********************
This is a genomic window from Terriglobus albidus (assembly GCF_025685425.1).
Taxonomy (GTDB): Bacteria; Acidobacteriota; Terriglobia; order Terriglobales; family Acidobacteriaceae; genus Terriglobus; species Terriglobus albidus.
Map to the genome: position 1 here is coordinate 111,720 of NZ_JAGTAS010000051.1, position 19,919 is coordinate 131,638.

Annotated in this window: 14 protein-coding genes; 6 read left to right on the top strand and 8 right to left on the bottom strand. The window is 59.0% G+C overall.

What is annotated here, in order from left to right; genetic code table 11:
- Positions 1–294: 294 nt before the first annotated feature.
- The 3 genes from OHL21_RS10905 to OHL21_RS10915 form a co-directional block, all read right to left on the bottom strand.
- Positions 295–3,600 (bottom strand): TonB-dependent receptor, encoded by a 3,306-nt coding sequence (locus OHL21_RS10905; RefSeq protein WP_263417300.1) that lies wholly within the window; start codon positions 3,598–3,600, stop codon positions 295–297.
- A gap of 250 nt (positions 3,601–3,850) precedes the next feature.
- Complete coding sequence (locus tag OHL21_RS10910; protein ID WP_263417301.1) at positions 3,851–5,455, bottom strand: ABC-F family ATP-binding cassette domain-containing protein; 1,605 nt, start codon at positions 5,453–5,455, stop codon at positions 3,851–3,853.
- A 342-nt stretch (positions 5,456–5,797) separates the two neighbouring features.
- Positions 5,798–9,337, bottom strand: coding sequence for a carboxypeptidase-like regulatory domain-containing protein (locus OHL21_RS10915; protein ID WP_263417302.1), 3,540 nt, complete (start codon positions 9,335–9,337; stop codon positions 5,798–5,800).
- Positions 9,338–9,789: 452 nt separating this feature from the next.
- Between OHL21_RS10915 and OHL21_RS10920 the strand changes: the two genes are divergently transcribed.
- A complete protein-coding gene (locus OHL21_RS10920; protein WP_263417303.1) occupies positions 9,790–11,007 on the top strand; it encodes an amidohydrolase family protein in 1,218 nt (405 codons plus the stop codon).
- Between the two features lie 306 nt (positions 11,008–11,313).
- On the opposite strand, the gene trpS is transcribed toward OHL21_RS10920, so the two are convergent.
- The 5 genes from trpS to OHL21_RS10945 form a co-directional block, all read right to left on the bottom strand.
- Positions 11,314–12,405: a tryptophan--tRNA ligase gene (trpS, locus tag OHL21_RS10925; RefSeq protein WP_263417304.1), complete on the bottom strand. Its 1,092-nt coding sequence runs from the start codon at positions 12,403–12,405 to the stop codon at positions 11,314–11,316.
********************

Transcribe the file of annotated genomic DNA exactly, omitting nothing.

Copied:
This is a genomic window from Terriglobus albidus (assembly GCF_025685425.1).
Taxonomy (GTDB): Bacteria; Acidobacteriota; Terriglobia; order Terriglobales; family Acidobacteriaceae; genus Terriglobus; species Terriglobus albidus.
Map to the genome: position 1 here is coordinate 111,720 of NZ_JAGTAS010000051.1, position 19,919 is coordinate 131,638.

Annotated in this window: 14 protein-coding genes; 6 read left to right on the top strand and 8 right to left on the bottom strand. The window is 59.0% G+C overall.

What is annotated here, in order from left to right; genetic code table 11:
- Positions 1–294: 294 nt before the first annotated feature.
- The 3 genes from OHL21_RS10905 to OHL21_RS10915 form a co-directional block, all read right to left on the bottom strand.
- Positions 295–3,600 (bottom strand): TonB-dependent receptor, encoded by a 3,306-nt coding sequence (locus OHL21_RS10905; RefSeq protein WP_263417300.1) that lies wholly within the window; start codon positions 3,598–3,600, stop codon positions 295–297.
- A gap of 250 nt (positions 3,601–3,850) precedes the next feature.
- Complete coding sequence (locus tag OHL21_RS10910; protein ID WP_263417301.1) at positions 3,851–5,455, bottom strand: ABC-F family ATP-binding cassette domain-containing protein; 1,605 nt, start codon at positions 5,453–5,455, stop codon at positions 3,851–3,853.
- A 342-nt stretch (positions 5,456–5,797) separates the two neighbouring features.
- Positions 5,798–9,337, bottom strand: coding sequence for a carboxypeptidase-like regulatory domain-containing protein (locus OHL21_RS10915; protein ID WP_263417302.1), 3,540 nt, complete (start codon positions 9,335–9,337; stop codon positions 5,798–5,800).
- Positions 9,338–9,789: 452 nt separating this feature from the next.
- Between OHL21_RS10915 and OHL21_RS10920 the strand changes: the two genes are divergently transcribed.
- A complete protein-coding gene (locus OHL21_RS10920; protein WP_263417303.1) occupies positions 9,790–11,007 on the top strand; it encodes an amidohydrolase family protein in 1,218 nt (405 codons plus the stop codon).
- Between the two features lie 306 nt (positions 11,008–11,313).
- On the opposite strand, the gene trpS is transcribed toward OHL21_RS10920, so the two are convergent.
- The 5 genes from trpS to OHL21_RS10945 form a co-directional block, all read right to left on the bottom strand.
- Positions 11,314–12,405: a tryptophan--tRNA ligase gene (trpS, locus tag OHL21_RS10925; RefSeq protein WP_263417304.1), complete on the bottom strand. Its 1,092-nt coding sequence runs from the start codon at positions 12,403–12,405 to the stop codon at positions 11,314–11,316.